Life imprisonment, jury-less trials among key elements in China's sweeping Hong Kong security law


The full details of China’s new national security law aimed at Hong Kong is out, and the early consensus is that it’s as worrisome for the city’s autonomy as feared, if not more so.

The draft released by the Hong Kong lacks an English-language companion, but several journalists independently translated the articles. As expected, the bill targets people who participate in or plan activities considered to be secessionist, state subversion, terrorism, or collusion with foreign forces, all of which are defined fairly broadly. Participants will face a sentence of three to 10 years, while orchestrators face a maximum sentence of life imprisonment.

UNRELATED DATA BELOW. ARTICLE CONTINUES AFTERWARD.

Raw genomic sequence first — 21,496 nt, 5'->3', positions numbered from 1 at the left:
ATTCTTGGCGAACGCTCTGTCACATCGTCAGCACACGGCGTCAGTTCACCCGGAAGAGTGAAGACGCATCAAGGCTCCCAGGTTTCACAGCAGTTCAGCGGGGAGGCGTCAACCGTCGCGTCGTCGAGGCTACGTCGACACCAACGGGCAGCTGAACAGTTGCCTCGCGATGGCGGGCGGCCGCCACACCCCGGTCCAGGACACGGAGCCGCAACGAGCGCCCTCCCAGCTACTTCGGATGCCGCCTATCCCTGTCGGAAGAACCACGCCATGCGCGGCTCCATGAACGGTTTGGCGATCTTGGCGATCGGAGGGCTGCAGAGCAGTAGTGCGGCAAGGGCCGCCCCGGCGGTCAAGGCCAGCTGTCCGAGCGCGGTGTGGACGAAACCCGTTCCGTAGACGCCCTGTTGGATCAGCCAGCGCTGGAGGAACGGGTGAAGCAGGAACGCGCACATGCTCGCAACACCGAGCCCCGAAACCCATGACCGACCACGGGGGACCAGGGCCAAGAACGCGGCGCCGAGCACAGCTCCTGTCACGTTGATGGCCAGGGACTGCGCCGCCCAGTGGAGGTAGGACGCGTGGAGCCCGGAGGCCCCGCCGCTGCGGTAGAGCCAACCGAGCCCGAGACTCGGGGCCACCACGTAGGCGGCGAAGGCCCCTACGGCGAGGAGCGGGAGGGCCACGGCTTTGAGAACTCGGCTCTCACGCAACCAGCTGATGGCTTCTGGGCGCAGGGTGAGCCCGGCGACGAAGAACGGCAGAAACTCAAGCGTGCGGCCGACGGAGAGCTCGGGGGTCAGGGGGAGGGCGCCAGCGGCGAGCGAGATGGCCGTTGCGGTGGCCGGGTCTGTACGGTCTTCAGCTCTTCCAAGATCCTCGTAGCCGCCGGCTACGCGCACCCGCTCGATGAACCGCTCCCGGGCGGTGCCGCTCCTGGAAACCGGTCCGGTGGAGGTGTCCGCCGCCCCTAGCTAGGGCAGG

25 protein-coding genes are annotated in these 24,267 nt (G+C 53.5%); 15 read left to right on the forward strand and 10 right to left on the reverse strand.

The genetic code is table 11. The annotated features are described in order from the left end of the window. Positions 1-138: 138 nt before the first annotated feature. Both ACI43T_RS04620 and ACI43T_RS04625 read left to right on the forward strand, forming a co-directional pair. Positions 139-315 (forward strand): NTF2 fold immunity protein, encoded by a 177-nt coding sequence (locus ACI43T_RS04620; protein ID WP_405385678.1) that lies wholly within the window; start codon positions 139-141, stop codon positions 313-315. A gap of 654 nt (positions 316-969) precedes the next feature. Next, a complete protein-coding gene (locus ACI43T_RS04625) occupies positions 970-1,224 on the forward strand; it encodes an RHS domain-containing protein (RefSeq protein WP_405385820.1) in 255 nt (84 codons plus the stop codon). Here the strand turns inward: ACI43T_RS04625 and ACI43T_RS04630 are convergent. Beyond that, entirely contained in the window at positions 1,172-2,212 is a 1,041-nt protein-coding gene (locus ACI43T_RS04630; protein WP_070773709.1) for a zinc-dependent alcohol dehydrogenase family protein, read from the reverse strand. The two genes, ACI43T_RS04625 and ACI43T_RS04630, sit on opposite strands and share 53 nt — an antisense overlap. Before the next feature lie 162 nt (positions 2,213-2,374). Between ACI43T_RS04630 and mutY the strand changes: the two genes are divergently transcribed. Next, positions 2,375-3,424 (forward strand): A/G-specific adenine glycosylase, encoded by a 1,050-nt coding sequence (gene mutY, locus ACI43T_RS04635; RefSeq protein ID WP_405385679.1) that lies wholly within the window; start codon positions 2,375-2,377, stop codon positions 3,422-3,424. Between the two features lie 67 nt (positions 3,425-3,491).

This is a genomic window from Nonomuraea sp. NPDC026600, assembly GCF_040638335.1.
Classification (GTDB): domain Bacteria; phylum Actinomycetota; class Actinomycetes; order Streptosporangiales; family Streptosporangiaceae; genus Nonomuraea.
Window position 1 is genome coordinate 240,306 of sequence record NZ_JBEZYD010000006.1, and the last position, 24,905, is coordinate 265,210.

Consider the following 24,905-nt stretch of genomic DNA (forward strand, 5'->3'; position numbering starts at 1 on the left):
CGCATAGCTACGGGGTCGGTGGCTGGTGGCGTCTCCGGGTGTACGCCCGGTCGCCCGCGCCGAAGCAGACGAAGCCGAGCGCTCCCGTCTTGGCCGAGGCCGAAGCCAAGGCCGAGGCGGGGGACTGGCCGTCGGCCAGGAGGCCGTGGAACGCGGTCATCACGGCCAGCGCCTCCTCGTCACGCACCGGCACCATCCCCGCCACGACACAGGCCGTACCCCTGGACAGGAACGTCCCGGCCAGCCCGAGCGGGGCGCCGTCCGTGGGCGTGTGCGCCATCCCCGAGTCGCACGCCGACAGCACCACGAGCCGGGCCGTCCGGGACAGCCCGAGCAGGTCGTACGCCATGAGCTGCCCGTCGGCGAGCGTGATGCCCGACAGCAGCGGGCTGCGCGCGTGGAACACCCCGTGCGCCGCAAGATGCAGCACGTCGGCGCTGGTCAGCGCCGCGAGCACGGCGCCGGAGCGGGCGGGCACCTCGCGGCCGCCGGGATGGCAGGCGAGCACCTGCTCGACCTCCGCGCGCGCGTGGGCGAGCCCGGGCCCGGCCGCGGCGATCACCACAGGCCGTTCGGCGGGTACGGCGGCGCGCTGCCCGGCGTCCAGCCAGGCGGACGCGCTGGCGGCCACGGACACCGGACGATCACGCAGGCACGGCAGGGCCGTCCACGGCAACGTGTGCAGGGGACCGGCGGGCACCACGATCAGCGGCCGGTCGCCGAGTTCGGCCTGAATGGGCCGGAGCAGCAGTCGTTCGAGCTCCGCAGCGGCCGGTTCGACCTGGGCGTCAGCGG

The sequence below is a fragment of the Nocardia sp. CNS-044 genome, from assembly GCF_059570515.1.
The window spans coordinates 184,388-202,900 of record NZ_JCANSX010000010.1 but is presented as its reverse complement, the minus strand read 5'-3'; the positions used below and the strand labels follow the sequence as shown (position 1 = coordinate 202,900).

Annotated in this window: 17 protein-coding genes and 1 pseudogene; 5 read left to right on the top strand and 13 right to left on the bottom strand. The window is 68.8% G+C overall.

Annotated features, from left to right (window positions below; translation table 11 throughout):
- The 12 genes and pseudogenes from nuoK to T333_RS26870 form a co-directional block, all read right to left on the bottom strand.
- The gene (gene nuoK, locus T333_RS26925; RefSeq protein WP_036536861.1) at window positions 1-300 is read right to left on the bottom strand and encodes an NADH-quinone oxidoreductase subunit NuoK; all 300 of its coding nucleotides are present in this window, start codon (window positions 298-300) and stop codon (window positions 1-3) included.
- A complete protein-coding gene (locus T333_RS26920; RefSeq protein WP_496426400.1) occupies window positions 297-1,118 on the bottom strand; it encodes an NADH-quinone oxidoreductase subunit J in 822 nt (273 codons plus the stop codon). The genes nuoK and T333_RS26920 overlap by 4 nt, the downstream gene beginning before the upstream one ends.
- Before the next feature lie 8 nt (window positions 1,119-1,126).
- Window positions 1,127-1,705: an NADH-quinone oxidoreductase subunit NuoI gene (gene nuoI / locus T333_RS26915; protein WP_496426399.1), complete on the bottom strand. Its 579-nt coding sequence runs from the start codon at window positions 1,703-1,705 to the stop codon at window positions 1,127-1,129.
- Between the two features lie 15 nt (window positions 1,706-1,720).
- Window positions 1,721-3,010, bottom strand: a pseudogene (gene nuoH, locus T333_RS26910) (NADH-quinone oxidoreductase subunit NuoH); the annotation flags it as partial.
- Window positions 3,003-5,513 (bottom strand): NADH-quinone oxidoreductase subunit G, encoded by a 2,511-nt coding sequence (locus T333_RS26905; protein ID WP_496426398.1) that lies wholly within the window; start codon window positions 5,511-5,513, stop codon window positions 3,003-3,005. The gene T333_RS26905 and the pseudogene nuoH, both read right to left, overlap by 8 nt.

Trials are reportedly expected to remain public, but they can go behind closed doors, barring journalists, and even juries depending on the circumstances.

The law will also apparently apply to non-permanent residents who allegedly commit crimes in foreign countries.

The most striking element of the law, though, appears to be the fact that the decisions made by the newly established state security commission won’t be subject to review from judicial institutions, suggesting it has what amounts to unchecked authority on the matter. Read many more details in the sweeping law in these Twitter threads.





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